Tuesday's deadly attack on Istanbul Airport is the latest attempt by Islamic extremists to kill off Western tourism to Muslim countries, experts believe.
Groups like ISIS - who have yet to formally claim responsibility for yesterday's bombings but are considered the most likely - are seeking to continue their reign of terror in holiday hotspots favoured by Brits and northern Europeans.
By doing so, they aim to not only kill and maim, but strike fear in the hearts of travellers planning on visiting the likes of Turkey, Egypt and Tunisia.
Experts believe terror chiefs view such panic as vital to their ongoing expansion across southern Europe and North Africa.
By doing so, they aim to leave thousands of locals economically devastated as their once thriving tourist trade is forced to close down due as visitor numbers haemorrhage.
Desperate, the Islamic State - bankrolled by hundreds of millions of pounds of oil money - then becomes an attractive proposition to those embittered and broken by the collapse of their livelihoods.
Leaving Istanbul's Ataturk airport - the home of flag carrier Turkish Airlines and 'the hub of the country's tourism industry' - on Wednesday, Iranian fabric trader Huseyn Kokmus was one such tourist.
He said: 'I've been coming to Istanbul for 15 years but I swear I don't think I will be coming back this time.'
Ege Seckin, an analyst at IHS Country risk, said: '[The attack was] most likely conducted by the Islamic State to undermine the Turkish economy by attacking the airport ahead of the summer months, when tourism peaks.'
Over the year to June almost 200 people have been killed and thousands wounded in bombings in Istanbul and Ankara.
A bombing against Istanbul's historic Sultanahmet square in January claimed the lives of 11 German tourists, while three Israelis and one Iranian died in a blast on the bustling Istiklal shopping street in March.
Both attacks were blamed on the Islamic State.
February and March car bombings in Ankara claimed by TAK killed at least 63 people between them.
For a destination which has sold itself to prospective visitors from abroad using its storied monuments - especially sites like the Blue Mosque and Hagia Sophia church at Sultanahmet - the explosions have been economically devastating.
More than 2.5million Brits were planning trips to Turkish resorts this year. However, that number is already thought to have been reduced significantly in the 24 hours since the bombing - with both Westminster and the EU warning of more attacks in the region.
The number of foreigners arriving in Turkey in May was 2.48 million, down 34.6 percent from the same month in 2015, according to government data.
Allen Collinsworth, an international business consultant based in Istanbul, said there are 'a lot of liquidity problems' in Turkey and that foreign investment has been drying up because of concerns about stability.
Jean-Pierre Mas, head of French travel agencies association Entreprises du Voyage, said: 'This is very bad news for tourism and more generally for air travel. It's an attack that directly targeted travellers.'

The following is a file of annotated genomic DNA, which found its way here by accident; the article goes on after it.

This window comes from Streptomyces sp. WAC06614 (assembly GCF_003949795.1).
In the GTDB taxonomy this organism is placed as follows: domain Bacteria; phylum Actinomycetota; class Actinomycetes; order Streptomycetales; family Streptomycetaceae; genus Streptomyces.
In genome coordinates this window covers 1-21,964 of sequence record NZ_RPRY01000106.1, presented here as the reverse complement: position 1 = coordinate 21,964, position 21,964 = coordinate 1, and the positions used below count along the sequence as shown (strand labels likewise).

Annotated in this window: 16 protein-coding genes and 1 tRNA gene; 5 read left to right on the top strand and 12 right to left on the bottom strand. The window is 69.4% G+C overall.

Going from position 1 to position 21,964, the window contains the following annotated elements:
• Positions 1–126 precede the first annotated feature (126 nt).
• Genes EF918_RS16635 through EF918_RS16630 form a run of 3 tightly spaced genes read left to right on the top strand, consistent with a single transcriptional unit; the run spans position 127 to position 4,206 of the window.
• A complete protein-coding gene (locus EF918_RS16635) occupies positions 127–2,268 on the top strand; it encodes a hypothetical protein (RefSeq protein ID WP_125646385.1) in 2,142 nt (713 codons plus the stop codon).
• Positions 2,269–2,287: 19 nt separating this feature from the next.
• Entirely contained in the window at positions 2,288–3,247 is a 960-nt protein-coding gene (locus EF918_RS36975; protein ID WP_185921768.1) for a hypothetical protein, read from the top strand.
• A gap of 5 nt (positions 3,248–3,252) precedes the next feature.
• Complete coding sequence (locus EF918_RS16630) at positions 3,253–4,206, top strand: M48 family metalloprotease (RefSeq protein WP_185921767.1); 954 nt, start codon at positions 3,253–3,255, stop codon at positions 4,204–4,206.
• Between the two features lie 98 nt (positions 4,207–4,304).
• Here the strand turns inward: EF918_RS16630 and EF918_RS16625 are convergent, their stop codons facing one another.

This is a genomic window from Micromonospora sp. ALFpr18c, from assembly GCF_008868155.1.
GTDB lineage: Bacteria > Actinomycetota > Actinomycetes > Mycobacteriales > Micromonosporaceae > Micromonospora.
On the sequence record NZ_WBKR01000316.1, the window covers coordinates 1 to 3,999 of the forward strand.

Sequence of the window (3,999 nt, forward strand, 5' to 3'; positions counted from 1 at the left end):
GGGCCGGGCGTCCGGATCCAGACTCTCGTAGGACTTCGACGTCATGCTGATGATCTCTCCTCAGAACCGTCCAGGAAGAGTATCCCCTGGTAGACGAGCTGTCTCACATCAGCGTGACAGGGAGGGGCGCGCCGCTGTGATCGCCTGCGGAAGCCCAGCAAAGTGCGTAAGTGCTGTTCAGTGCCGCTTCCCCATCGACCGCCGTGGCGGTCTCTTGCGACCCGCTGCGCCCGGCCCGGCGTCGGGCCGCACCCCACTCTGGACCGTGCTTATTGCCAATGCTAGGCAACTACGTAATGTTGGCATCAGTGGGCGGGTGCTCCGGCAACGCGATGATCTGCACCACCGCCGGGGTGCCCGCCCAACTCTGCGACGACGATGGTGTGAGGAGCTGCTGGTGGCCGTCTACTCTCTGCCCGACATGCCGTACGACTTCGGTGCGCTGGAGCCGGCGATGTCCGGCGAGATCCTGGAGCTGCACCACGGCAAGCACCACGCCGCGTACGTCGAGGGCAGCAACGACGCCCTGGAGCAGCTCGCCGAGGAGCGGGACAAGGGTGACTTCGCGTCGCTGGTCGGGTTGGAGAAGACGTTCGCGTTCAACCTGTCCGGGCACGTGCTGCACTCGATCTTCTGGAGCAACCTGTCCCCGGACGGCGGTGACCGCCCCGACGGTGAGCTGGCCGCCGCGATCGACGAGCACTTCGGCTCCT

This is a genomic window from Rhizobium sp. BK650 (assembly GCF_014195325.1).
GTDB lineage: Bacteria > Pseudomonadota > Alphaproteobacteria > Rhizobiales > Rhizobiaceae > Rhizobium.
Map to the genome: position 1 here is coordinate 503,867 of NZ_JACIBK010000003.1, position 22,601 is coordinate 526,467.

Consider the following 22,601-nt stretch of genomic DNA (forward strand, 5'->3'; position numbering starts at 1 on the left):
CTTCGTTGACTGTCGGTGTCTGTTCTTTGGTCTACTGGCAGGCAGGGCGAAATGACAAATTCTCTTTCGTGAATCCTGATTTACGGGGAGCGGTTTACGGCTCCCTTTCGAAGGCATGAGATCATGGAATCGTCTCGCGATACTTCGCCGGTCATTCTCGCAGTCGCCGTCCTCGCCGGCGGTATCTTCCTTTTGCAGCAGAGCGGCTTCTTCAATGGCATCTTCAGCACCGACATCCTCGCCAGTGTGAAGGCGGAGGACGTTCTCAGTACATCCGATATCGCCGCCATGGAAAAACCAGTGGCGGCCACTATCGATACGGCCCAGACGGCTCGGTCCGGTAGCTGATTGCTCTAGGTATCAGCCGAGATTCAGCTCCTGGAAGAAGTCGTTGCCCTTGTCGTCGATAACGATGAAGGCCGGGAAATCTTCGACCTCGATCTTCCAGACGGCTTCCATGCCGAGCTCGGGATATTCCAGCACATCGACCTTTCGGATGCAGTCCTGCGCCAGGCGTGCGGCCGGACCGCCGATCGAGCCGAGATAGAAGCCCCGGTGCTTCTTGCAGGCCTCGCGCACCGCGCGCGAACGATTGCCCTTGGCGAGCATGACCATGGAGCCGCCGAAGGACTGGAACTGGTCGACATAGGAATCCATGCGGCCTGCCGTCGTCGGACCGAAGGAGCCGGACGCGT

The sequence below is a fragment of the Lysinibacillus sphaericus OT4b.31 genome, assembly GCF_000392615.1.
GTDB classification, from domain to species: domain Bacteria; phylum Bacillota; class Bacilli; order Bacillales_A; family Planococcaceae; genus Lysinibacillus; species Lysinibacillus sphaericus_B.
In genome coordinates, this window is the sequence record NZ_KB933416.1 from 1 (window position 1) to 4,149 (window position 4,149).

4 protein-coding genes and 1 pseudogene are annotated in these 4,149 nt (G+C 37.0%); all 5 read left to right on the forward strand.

Turkey is not alone.
The tourist industries in both Tunisia and Egypt have nose-dived since they were both targeted by IS jihadis last year.
Thirty-eight people were killed at a beach resort in Sousse, Tunisia, when a gunman attacked a hotel last June. Thirty of those who died were British. That battered a tourist trade which previously accounted for 7-8 per cent of Tunisia's economy.
The number of tourist arrivals in Tunisia dropped 25 per cent to 5.4 million last year. That contributed to a slowdown in economic growth to 0.8 per cent from 2.3 per cent a year earlier.
This year's Tourism Ministry data revealed the number of foreign tourists fell by 21.5 per cent in the first six months of 2016 compared to the same period last year - a 500,000 person drop. The number of British tourists slumped to just 8,000 from 190,000 in the first half of 2015.
The government has been helping the tourism sector pay for the cost of tighter security, for instance by paying social security contributions for employees, and banks are giving hotels more time to pay back their loans.
But with guests staying away, hotels are still booking losses.
There are now thought to be between 7,000 and 8,000 Tunisians fighting with IS - the highest number per capita of any foreigners joining.
In an interview with the Council on Foreign Relations, Tunisian Prime Minister Habib Essid admitted that the most common and significant factor drawing Tunisians to ISIS are 'economic'.
He added: 'They didn't have jobs ...they couldn't have a normal life.'
Egypt is in a similar mire. Metrojet Flight 9268 was blown out of the sky on October 31 shortly after departing from Sharm el-Sheikh International Airport. A bomb was believed to have been hidden in the jet's cargo hold.
Hotel managers in Sharm el-Sheikh have since had to slash prices to as little as £18 a night, with travel experts conceding that the resort is 'on its knees'. More than 100 hotels have closed.
'Sharm is dead,' British café owner Lorraine Green previously told MailOnline.
'The big hotels are now offering silly prices. The tourist business is down 90 per cent.'
Since the attacks in each country, ISIS recruitment numbers from both has risen.
© Associated Newspapers Ltd.